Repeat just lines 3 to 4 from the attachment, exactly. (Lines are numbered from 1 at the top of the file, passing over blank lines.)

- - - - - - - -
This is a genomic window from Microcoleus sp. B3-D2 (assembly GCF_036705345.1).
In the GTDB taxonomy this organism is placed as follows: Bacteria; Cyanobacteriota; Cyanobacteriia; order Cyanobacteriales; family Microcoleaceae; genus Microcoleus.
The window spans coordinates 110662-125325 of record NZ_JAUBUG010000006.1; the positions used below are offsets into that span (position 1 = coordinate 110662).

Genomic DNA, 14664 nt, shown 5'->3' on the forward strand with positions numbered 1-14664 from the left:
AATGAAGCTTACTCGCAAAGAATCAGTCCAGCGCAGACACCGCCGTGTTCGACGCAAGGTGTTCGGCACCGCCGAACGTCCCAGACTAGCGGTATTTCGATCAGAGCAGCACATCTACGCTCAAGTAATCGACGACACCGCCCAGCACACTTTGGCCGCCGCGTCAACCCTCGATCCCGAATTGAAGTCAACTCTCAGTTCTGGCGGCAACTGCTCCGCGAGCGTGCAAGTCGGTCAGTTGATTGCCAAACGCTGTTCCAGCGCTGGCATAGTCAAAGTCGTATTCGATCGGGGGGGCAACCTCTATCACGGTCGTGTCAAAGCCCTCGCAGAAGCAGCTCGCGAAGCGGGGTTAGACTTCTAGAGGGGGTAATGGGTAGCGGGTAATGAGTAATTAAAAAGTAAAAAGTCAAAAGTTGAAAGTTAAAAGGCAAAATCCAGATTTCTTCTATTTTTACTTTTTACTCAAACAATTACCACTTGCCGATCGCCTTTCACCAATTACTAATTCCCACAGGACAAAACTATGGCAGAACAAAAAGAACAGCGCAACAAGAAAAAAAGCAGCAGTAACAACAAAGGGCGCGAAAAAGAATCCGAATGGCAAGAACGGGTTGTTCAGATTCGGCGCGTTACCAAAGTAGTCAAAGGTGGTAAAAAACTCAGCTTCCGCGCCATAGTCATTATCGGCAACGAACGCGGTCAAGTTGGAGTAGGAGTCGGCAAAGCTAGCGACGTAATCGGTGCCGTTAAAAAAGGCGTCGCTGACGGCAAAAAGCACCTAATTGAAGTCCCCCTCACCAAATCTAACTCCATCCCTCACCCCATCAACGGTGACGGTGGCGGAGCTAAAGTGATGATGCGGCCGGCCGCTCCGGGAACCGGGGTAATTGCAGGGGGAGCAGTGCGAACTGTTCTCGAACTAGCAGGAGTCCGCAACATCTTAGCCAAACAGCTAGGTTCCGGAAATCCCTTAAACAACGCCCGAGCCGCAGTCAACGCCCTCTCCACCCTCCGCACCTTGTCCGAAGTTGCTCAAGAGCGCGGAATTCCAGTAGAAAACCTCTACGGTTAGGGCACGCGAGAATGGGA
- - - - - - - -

The window spans coordinates 110662-125325 of record NZ_JAUBUG010000006.1; the positions used below are offsets into that span (position 1 = coordinate 110662).

Genomic DNA, 14664 nt, shown 5'->3' on the forward strand with positions numbered 1-14664 from the left: